The report, by the Treasury Inspector General for Tax Administration, found that the IRS allows 35 days between notices to give taxpayers enough time to respond. The first notice sent out the IRS to taxpayers with unpaid tax liabilities appears to be the most effective by a wide margin. In most cases, the IRS was able to collect the greatest amount of money and receive the most responses from taxpayers. However, the probability of collection diminishes as time goes on. By reducing the time between sending notices by seven days, TIGTA estimated the notice stream could potentially collect an additional $363 million each year, although a study analyzing the impact of reducing the time would be needed to quantify the benefits. In addition, taxpayers could potentially save $1.8 million each year in interest payments.

TIGTA also found that the notice stream does not always treat taxpayers with more than one delinquency the same. As a result, the IRS may not use collection resources most effectively.

“The notice stream is the least costly of the IRS’s three-phase approach to collecting unpaid taxes,” said TIGTA Inspector General J. Russell George in a statement. “While the notice stream collects billions of dollars in delinquent taxes annually, reducing the time between notices could potentially result in the collection of millions more. Further, if the IRS does not effectively pursue collection of unpaid tax through the notice stream, it could create an unfair burden on the majority of taxpayers who fully pay their taxes on time.”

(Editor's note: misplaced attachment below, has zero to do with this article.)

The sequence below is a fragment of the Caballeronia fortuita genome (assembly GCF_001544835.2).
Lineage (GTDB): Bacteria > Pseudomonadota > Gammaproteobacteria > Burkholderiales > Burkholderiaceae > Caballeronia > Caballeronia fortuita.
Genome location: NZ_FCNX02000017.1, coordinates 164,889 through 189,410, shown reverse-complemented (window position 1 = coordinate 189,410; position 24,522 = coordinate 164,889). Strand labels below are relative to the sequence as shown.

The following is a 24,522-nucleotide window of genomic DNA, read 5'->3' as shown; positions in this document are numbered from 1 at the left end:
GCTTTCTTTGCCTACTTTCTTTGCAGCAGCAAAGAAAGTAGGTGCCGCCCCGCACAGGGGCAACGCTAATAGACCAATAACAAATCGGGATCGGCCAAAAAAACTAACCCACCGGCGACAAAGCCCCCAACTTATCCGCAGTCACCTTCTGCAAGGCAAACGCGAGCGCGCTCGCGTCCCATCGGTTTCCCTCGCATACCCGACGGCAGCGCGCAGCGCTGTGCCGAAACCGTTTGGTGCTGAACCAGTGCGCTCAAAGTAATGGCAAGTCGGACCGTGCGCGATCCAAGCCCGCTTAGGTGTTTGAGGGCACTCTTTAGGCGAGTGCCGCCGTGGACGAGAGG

TIGTA recommended that the IRS consider reducing the time between each notice by seven days and establish a business rule to address taxpayers with multiple balance due modules entering the notice stream at the same time.

IRS officials agreed with the recommendations and said they are open to modifying the time between each notice, subject to budget constraints and programming issues. However, IRS officials also noted that 35 days between notices were necessary in order to process taxpayer inquiries and correspondence.

The IRS noted that taxpayers could answer the notice in different ways too. “While a taxpayer may respond by simply making a payment, quite often taxpayers respond to balance due notices via telephone, correspondence or on-line to address other issues,” wrote Faris R. Fink, the commissioner of the IRS’s Small Business/Self-Employed Division. “In these instances, it may take additional time to respond dependent upon the issue and how the account is being resolved. The timeframe between notices needs to reflect all types of issues and responses, and allow the Service to respond appropriately before the next notice is issued to avoid causing undue burden on the taxpayer or the Service.”

TIGTA argued, however, that the IRS already has controls in place to prevent the next notice from being sent when taxpayers’ correspondence is being processed.


A.D.O.B.E. Meeting in Gold Canyon, AZ


Some of my friends have taken the RMD’s from their retirement accounts, and others have told me that there is no need to take them this year.  Should I be taking the RMD’s this year?